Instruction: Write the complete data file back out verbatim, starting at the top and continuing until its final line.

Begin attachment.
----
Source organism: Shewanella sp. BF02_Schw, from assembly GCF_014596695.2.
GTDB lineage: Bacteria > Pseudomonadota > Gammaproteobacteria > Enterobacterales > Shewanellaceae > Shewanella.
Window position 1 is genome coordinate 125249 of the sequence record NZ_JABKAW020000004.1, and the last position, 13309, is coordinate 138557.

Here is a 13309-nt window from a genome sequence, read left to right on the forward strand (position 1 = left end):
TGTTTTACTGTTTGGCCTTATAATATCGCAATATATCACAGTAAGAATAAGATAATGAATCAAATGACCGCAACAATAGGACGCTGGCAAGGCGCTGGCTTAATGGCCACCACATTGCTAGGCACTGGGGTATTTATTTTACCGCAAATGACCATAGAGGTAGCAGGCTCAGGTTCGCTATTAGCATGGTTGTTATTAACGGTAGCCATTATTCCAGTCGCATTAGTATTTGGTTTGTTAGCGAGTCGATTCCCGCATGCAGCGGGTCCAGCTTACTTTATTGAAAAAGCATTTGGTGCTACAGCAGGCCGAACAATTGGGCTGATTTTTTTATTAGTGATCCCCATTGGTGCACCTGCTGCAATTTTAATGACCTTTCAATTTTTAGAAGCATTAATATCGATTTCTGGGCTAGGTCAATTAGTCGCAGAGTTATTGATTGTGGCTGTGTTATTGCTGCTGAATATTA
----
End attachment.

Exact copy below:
Source organism: Shewanella sp. BF02_Schw, from assembly GCF_014596695.2.
GTDB lineage: Bacteria > Pseudomonadota > Gammaproteobacteria > Enterobacterales > Shewanellaceae > Shewanella.
Window position 1 is genome coordinate 125249 of the sequence record NZ_JABKAW020000004.1, and the last position, 13309, is coordinate 138557.

Here is a 13309-nt window from a genome sequence, read left to right on the forward strand (position 1 = left end):
TGTTTTACTGTTTGGCCTTATAATATCGCAATATATCACAGTAAGAATAAGATAATGAATCAAATGACCGCAACAATAGGACGCTGGCAAGGCGCTGGCTTAATGGCCACCACATTGCTAGGCACTGGGGTATTTATTTTACCGCAAATGACCATAGAGGTAGCAGGCTCAGGTTCGCTATTAGCATGGTTGTTATTAACGGTAGCCATTATTCCAGTCGCATTAGTATTTGGTTTGTTAGCGAGTCGATTCCCGCATGCAGCGGGTCCAGCTTACTTTATTGAAAAAGCATTTGGTGCTACAGCAGGCCGAACAATTGGGCTGATTTTTTTATTAGTGATCCCCATTGGTGCACCTGCTGCAATTTTAATGACCTTTCAATTTTTAGAAGCATTAATATCGATTTCTGGGCTAGGTCAATTAGTCGCAGAGTTATTGATTGTGGCTGTGTTATTGCTGCTGAATATTA